8. Get Media Literate—Together
What girls read and watch often sends the wrong messages. Children’s books are almost twice as likely to feature a male hero as a heroine, and male characters outnumber female characters by almost three to one in family films. Even more discouraging, female characters are almost four times as likely to be shown in sexy attire.
Take the time to talk to girls about what they’re reading and watching and why they like it. Pick a movie or television show and ask: What kinds of messages about girls and women does it send? How are girls and women portrayed, and what do they do and talk about? How are girls’ and women’s relationships portrayed? Are the relationships built on trust and caring? Have a discussion, not a lecture. Weigh in on your concerns, but remember that they’ll take you more seriously when you can all enjoy—and criticize—media together.
9. Let Them Solve Problems on Their Own
Resilience, the ability to overcome obstacles, is a cornerstone of confidence. When adults step in to solve problems, girls don’t develop the coping skills they need to handle difficult situations on their own.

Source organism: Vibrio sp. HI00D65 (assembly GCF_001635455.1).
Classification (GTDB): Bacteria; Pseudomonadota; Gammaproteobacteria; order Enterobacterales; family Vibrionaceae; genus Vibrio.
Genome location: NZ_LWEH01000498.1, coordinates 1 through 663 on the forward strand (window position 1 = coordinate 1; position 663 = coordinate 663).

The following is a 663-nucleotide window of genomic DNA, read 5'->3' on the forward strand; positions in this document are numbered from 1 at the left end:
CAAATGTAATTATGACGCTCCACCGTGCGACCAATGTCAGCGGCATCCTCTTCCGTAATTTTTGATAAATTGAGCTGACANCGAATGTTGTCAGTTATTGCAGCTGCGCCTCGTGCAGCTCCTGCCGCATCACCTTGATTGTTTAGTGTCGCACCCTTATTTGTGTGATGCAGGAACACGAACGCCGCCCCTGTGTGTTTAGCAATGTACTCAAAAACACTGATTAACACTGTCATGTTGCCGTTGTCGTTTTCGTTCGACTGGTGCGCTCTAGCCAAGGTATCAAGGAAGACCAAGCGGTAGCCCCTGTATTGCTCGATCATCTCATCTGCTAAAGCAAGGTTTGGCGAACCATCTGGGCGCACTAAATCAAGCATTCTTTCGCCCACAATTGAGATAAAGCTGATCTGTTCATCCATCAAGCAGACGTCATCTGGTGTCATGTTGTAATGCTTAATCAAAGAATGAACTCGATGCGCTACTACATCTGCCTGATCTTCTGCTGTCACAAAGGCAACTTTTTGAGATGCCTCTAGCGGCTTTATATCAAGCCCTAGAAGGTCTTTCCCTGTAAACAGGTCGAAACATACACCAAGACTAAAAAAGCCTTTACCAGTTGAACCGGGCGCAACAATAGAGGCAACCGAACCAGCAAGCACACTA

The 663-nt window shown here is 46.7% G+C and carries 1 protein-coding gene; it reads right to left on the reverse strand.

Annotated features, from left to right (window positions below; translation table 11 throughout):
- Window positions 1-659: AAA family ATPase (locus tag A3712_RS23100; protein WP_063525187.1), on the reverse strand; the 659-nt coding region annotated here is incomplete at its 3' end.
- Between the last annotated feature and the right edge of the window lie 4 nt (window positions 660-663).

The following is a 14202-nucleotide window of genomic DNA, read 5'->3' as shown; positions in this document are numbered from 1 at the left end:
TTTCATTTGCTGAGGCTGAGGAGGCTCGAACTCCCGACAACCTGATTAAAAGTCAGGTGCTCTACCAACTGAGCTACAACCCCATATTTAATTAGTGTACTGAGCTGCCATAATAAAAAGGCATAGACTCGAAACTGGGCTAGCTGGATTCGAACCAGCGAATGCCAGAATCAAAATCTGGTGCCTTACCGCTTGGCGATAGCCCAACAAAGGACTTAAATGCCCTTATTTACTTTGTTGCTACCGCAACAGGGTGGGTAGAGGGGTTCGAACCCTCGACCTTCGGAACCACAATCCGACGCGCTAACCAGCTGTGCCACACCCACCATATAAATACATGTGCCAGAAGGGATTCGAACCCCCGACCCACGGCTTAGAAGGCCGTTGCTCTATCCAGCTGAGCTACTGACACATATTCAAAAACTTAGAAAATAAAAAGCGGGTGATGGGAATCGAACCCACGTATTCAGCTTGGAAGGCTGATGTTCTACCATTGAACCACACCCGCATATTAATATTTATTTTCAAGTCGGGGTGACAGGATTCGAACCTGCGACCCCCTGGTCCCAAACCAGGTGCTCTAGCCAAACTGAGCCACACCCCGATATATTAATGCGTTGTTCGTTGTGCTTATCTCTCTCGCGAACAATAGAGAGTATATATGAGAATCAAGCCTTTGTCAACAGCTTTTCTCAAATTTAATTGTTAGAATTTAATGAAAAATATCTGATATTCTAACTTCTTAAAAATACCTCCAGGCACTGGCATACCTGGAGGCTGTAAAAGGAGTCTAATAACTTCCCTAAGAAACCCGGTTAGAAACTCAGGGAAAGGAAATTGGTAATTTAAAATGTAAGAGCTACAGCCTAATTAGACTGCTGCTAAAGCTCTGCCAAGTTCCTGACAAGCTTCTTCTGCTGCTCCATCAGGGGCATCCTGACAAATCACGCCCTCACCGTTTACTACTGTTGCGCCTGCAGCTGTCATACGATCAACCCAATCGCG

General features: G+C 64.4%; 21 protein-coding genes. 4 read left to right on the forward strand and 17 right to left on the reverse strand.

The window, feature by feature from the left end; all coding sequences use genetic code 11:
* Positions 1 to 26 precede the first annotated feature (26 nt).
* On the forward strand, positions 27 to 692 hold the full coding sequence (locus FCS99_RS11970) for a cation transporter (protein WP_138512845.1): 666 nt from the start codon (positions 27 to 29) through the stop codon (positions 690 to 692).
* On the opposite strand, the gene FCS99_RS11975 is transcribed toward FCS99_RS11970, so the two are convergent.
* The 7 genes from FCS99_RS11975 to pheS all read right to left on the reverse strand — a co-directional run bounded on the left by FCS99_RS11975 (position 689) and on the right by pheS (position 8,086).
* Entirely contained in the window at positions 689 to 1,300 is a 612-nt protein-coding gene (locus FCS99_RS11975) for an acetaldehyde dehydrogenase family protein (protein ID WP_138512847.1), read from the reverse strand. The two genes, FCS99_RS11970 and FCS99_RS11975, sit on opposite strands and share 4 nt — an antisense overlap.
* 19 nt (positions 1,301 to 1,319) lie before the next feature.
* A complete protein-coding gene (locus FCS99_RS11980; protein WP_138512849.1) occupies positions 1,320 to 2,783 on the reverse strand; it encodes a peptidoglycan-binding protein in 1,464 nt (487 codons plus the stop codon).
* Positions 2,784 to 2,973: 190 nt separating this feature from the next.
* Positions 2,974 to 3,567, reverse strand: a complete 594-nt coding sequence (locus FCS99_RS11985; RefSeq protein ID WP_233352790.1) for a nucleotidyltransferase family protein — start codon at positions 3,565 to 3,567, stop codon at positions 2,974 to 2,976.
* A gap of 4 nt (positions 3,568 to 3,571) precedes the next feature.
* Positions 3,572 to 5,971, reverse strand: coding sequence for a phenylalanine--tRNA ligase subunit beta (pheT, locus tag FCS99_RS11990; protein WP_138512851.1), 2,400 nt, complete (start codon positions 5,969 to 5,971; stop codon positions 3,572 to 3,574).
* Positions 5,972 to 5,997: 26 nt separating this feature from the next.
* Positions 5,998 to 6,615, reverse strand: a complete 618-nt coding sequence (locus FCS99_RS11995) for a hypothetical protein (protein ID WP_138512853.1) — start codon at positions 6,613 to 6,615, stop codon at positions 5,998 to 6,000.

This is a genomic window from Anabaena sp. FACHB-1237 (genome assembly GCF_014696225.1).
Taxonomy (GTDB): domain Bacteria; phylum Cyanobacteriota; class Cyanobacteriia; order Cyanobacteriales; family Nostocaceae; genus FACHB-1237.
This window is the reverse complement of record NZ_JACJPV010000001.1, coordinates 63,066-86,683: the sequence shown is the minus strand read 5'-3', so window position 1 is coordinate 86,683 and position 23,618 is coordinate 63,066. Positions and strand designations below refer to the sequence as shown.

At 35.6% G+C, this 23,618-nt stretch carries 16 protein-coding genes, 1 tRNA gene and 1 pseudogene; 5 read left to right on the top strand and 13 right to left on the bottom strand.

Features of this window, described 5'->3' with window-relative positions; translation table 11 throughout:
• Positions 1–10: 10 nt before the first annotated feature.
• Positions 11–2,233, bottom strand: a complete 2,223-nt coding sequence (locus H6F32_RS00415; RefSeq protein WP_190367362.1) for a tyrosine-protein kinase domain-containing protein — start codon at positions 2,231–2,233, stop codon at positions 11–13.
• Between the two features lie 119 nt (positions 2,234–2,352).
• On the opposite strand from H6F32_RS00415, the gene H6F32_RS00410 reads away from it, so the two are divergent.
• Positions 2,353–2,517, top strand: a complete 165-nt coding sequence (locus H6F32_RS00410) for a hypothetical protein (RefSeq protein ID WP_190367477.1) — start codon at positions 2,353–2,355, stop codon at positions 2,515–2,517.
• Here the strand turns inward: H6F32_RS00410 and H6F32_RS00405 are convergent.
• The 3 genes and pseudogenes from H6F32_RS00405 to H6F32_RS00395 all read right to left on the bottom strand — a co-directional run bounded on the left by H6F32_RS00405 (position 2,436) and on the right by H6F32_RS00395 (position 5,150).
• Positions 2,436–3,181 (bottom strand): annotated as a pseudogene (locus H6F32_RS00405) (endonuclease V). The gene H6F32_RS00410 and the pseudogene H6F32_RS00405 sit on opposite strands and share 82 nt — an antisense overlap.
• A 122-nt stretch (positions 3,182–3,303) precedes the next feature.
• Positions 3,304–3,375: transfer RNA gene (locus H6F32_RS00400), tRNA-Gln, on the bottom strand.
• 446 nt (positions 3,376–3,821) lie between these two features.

When a girl shares a problem, pause and ask, “What do you want to do about it?” If she says, “I don’t know,” push her gently to consider strategies she might use to deal with the situation, and then ask her about the possible outcomes. Let her decide what she wants to do (within reason). Even if you disagree with her, give her the chance to own her decision and learn a lesson if it doesn’t work out the way she wants. Your confidence in her ability to solve problems on her own will build hers.
10. Encourage Girls to Step Outside Their Comfort Zones
We feel braver when we prove to ourselves that we can leave our comfort zones, overcome barriers, and master challenging tasks. Many girls struggle to take risks because they worry about failing or disappointing others.
Encourage your girls to try new things. Push girls just slightly beyond their comfort zones and have them try out new activities together. Being courageous is rarely about dramatic moments: it’s a skill acquired, little by little, over time. Let the girls know they don’t have to be perfect the first time they try something. They just have to try.
Let’s partner to create a fundamental shift for girls. I encourage you to implement just three of the suggested steps shared above, after all – we certainly can impact the future of our girls’ futures by being proactive today. At Gateway Council, we are dedicated to making sure all girls have the opportunity to become Girl Scouts, regardless of their financial situation. If you would like to help us build the next generation of leaders, consider a donation, volunteering, or getting a girl you know to join Girl Scouts.